Hotels in the Catbird Seat, Fresh New Spaces, & Shorter Showers in the Pipeline
News You Can Use for Meetings & Events…
Hotels Gain the Upper Hand
With few new-built lodgings under development, experts think rising demand will boost domestic hotel occupancy rates to 30-year highs by 2016, according to REIT Magazine. And, as we all know, any squeeze in supply drives prices higher. Ryan Meliker, a senior REIT analyst for MLV & Co., told the magazine the average price per room in full-service hotels rose a whopping eight percent in 2014 over 2013. He said group travel demand was flat in 2013, up four percent in 2014, and will rise another four percent this year. The silver lining: Growing demand, combined with few new hotels, is driving widespread renovation of existing properties, which can’t help but create a better meeting experience for us in terms of design and tech. David Loeb, a senior analyst with Robert W. Baird and Co., told REIT he expects demand to exceed supply growth for at least the next two years. My takeaway: The sooner you book, the better….
Speaking of Improvements
Many of our favorite properties are expanding and sprucing up their meeting facilities at a record pace. Take the $29 million transformation of the former W Hotel into Le Méridien New Orleans, for instance. It added another 1,600 square feet to more than 18,000 square feet of existing meeting space. The opening last December also revealed a new palm-lined garden ideal for receptions. Meanwhile, up north, Trump International Hotel & Tower Chicago has added three new event spaces, bringing the total square meeting footage to 31,500. In keeping with The Donald’s reputation for state-of-the-art business, a single button controls everything in the sleek, new, and aptly named Riverside Gallery, Riverside Room, and Bridgeview Room—due to debut later this spring. Across the pond, Scotland’s mecca for golfers, Gleneagles, will open a new 26,910-square-foot event space this spring as well. It comes on the heels of a new Segway Assault Course for team builders, but that’s a whole ‘nother story….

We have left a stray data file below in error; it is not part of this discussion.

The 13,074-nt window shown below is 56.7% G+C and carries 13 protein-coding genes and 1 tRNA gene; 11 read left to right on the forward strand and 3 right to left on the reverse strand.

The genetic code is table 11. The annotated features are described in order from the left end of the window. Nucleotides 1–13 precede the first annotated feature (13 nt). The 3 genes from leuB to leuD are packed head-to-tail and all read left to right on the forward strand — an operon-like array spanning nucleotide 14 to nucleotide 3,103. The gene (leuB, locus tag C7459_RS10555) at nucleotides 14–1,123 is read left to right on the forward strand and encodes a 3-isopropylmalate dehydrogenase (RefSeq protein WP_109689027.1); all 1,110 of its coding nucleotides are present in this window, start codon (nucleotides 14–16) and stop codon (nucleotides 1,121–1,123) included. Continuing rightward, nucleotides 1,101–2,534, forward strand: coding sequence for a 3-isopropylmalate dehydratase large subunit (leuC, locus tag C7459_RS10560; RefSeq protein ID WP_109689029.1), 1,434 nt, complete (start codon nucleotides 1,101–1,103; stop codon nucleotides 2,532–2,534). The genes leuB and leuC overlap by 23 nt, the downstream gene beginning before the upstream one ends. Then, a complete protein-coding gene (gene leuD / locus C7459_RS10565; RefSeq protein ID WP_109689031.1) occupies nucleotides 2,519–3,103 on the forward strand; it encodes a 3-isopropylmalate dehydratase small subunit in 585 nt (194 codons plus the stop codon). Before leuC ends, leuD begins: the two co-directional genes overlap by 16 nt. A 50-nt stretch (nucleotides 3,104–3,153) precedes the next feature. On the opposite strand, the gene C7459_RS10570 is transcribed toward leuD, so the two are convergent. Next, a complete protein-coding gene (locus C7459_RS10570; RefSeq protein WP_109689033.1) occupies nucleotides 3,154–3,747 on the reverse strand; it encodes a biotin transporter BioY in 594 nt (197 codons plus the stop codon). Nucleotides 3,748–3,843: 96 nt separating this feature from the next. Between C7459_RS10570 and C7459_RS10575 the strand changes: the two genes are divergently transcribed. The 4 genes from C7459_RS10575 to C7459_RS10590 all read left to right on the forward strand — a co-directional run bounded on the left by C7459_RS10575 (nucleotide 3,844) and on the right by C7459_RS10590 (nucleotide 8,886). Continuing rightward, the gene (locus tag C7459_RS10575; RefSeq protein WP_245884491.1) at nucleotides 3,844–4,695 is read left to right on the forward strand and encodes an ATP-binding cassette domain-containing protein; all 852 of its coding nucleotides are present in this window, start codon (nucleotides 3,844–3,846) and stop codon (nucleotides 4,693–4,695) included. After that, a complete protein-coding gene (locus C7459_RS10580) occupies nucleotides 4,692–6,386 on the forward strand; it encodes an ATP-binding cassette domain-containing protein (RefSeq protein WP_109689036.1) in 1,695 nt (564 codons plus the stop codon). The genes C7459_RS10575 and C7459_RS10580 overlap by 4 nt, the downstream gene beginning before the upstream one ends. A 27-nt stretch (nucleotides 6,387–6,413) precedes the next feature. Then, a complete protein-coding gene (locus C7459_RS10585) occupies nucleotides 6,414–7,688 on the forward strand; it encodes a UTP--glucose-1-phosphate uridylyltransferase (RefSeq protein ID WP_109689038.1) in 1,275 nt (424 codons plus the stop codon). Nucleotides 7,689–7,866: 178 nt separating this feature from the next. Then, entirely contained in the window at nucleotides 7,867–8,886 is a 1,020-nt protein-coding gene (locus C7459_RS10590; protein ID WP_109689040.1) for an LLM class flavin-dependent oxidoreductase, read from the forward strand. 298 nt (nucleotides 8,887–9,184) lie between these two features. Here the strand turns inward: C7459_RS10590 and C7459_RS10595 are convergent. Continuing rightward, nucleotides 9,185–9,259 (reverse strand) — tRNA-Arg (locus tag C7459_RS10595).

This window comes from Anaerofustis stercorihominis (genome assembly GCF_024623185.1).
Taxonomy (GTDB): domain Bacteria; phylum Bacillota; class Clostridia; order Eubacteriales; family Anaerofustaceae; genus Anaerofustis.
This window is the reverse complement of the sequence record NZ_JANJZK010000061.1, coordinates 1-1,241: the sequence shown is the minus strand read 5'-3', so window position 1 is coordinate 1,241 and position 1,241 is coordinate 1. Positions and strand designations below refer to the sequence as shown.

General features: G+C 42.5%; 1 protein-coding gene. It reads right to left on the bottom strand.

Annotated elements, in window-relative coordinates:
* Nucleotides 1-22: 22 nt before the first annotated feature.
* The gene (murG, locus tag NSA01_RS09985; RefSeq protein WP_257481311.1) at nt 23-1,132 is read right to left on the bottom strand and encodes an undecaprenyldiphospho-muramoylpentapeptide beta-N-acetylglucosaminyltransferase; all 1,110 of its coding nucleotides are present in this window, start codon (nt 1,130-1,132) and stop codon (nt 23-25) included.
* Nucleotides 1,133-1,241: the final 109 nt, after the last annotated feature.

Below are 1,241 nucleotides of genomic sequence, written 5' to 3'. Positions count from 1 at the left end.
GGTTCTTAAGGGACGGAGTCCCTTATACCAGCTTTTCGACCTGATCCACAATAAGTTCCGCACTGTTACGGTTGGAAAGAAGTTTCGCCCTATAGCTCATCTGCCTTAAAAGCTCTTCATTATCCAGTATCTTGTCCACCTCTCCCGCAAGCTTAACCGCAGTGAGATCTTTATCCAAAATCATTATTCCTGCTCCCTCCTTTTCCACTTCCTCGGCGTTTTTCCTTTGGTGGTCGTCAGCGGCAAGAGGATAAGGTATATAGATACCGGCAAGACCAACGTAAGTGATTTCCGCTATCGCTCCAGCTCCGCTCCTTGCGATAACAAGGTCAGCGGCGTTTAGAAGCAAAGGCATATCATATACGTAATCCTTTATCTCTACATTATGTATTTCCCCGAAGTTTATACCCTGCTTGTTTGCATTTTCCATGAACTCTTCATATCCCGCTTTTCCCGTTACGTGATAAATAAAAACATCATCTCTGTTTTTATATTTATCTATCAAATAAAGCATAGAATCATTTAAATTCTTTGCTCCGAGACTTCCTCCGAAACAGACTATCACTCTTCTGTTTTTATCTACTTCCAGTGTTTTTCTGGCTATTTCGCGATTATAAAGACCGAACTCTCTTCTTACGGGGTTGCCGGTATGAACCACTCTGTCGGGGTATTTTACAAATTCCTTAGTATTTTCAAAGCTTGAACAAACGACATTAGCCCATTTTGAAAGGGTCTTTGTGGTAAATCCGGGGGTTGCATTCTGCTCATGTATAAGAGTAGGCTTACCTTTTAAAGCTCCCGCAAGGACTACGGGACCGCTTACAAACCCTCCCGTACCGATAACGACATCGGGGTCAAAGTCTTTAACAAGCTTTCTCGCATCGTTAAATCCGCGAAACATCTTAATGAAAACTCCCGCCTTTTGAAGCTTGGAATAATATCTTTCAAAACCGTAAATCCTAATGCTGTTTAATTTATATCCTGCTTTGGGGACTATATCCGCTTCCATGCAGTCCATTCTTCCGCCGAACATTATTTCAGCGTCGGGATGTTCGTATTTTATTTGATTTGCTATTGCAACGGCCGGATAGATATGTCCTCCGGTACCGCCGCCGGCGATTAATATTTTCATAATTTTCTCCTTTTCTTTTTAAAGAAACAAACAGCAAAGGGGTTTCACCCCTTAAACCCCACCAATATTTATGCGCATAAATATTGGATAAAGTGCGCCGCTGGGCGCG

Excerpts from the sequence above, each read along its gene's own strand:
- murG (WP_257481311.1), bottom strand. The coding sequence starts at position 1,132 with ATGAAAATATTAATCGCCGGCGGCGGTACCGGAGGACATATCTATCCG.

How long do you spend in a hotel shower? If you said 8.2 minutes, you’re average.Well, brace yourself. The Environmental Protection Agency (EPA) wants to change that. Last August, the EPA granted $15,000 to a team of undergraduates at the University of Tulsa to develop a wireless device that tracks water usage in hotel showers. The device will fit most existing fixtures and transmit the data to a hotel accounting system—which can be set to add a surcharge to your bill. The students believe the device could shave a minute off each shower and reduce the average 17.2 gallons of water per shower by ten percent. Sure, we all want to save the planet. But think about it. How annoyed would you—or your VIPs—be to pay for an extra 60 seconds in the shower?